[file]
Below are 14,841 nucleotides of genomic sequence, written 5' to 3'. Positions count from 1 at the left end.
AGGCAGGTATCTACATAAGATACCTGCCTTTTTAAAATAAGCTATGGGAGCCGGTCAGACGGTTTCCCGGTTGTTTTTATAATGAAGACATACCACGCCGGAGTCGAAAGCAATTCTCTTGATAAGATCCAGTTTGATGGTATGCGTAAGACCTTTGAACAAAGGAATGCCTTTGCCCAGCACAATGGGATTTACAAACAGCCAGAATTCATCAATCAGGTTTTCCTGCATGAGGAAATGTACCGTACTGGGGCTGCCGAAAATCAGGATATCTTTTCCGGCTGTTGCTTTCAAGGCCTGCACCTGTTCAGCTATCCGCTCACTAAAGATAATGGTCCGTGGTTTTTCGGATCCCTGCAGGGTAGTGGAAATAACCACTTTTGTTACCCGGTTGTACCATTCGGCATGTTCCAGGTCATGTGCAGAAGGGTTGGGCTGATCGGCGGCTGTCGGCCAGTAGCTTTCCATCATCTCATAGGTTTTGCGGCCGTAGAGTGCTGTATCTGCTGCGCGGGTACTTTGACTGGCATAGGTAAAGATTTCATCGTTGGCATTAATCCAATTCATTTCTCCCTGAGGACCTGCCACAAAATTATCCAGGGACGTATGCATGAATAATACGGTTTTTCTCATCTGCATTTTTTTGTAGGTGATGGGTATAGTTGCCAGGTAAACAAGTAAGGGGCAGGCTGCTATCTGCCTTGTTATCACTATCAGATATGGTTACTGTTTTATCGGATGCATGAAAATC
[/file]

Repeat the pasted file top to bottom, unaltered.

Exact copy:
Below are 14,841 nucleotides of genomic sequence, written 5' to 3'. Positions count from 1 at the left end.
AGGCAGGTATCTACATAAGATACCTGCCTTTTTAAAATAAGCTATGGGAGCCGGTCAGACGGTTTCCCGGTTGTTTTTATAATGAAGACATACCACGCCGGAGTCGAAAGCAATTCTCTTGATAAGATCCAGTTTGATGGTATGCGTAAGACCTTTGAACAAAGGAATGCCTTTGCCCAGCACAATGGGATTTACAAACAGCCAGAATTCATCAATCAGGTTTTCCTGCATGAGGAAATGTACCGTACTGGGGCTGCCGAAAATCAGGATATCTTTTCCGGCTGTTGCTTTCAAGGCCTGCACCTGTTCAGCTATCCGCTCACTAAAGATAATGGTCCGTGGTTTTTCGGATCCCTGCAGGGTAGTGGAAATAACCACTTTTGTTACCCGGTTGTACCATTCGGCATGTTCCAGGTCATGTGCAGAAGGGTTGGGCTGATCGGCGGCTGTCGGCCAGTAGCTTTCCATCATCTCATAGGTTTTGCGGCCGTAGAGTGCTGTATCTGCTGCGCGGGTACTTTGACTGGCATAGGTAAAGATTTCATCGTTGGCATTAATCCAATTCATTTCTCCCTGAGGACCTGCCACAAAATTATCCAGGGACGTATGCATGAATAATACGGTTTTTCTCATCTGCATTTTTTTGTAGGTGATGGGTATAGTTGCCAGGTAAACAAGTAAGGGGCAGGCTGCTATCTGCCTTGTTATCACTATCAGATATGGTTACTGTTTTATCGGATGCATGAAAATC